The public has been overwhelmingly supportive of these job-creating innovations for the underemployed elite. Several pedestrians in Times Square, interviewed at random on the topic, gushed with unabashed enthusiasm. “It's so exciting to see them become productive!” cheered one woman, a teacher visiting from central Minnesota.

Another, a man who owns a small HVAC business in Portland, Oregon, was more vexed. “Yeah, I hired some “Richies”. Had a few problems with the dress code, if ya know what I mean.”

Another pedestrian, a New York native and therapist, was hopeful. “By actually mingling with complex, well-rounded and tolerant people, the affluent may evolve semi-emotive and semi-empathetic skillsets that cause the casual observer to mistake them for...(A tear was seen forming in his eye.)...human beings! It's potentially wonderful!”

Skeptics of restorative market correction ask, “What about all the capital amassed by such people, and by these firms?” The Pragmaconomist Primer [9] reminds us that this capital, much like derivatives invented to further enrich the financially-fixated, is actually heavily repackaged earnings of a much humbler origin. Ever pragmatic, guerrilla economists return this misappropriated capital to the citizens who labored to earn it, stating that:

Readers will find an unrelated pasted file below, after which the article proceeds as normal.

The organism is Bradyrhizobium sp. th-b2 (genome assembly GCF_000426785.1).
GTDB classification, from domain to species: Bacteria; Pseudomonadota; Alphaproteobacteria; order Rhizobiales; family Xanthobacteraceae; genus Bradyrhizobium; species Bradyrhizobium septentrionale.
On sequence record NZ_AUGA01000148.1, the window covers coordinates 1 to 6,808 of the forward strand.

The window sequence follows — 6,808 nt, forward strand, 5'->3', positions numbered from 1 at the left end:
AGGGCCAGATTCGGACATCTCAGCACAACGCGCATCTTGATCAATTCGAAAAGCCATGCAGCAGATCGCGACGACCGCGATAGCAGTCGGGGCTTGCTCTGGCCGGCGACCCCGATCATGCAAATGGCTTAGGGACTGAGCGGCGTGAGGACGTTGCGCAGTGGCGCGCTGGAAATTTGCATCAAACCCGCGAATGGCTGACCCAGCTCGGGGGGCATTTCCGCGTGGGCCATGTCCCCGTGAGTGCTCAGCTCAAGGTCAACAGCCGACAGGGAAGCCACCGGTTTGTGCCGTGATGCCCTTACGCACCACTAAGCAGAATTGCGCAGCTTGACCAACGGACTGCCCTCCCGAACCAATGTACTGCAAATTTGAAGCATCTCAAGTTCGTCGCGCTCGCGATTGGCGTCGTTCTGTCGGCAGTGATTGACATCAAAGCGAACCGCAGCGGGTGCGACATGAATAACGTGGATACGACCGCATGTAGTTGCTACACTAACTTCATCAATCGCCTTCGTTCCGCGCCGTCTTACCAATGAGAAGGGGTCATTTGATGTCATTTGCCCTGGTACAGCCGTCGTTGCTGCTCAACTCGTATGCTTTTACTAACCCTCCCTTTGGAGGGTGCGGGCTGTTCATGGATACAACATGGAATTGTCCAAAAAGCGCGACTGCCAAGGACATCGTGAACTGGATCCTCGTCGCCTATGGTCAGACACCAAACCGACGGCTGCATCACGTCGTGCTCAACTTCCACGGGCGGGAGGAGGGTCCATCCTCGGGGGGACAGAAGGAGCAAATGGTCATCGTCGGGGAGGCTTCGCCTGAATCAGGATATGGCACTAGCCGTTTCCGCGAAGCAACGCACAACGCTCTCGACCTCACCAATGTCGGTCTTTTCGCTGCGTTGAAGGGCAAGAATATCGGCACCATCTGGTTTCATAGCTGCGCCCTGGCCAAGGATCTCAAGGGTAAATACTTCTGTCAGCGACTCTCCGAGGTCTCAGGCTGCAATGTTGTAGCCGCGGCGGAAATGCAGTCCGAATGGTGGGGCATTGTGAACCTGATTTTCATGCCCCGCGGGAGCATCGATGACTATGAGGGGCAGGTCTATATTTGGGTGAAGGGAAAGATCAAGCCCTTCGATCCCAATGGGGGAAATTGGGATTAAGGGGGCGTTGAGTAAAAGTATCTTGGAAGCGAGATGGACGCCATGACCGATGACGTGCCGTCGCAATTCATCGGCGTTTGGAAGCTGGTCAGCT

“Diffuse and distributed investments of smaller amounts of capital, made by a union of citizens acting with enlightened self-interest [10], govern and nourish a sustainable and stable economy, one that serves the needs of every citizen, not merely a money-addicted minority.”

Editor's Note:  Events in the Pragma-Economic Revolution unfold hourly and across the globe. Even as this article was posted to the web, a still newer sub-discipline has emerged among the social sciences. Promising to address the psycho-social disruptions of market correction, Psycho-Economics has sent the academic world tumbling. More to follow...

Footnotes:

1. Heywaitaminute, (!), (November 6th, 2013). The Marginal Utility of the One-Percent. Daily Kos Diary, 1-2, annotated.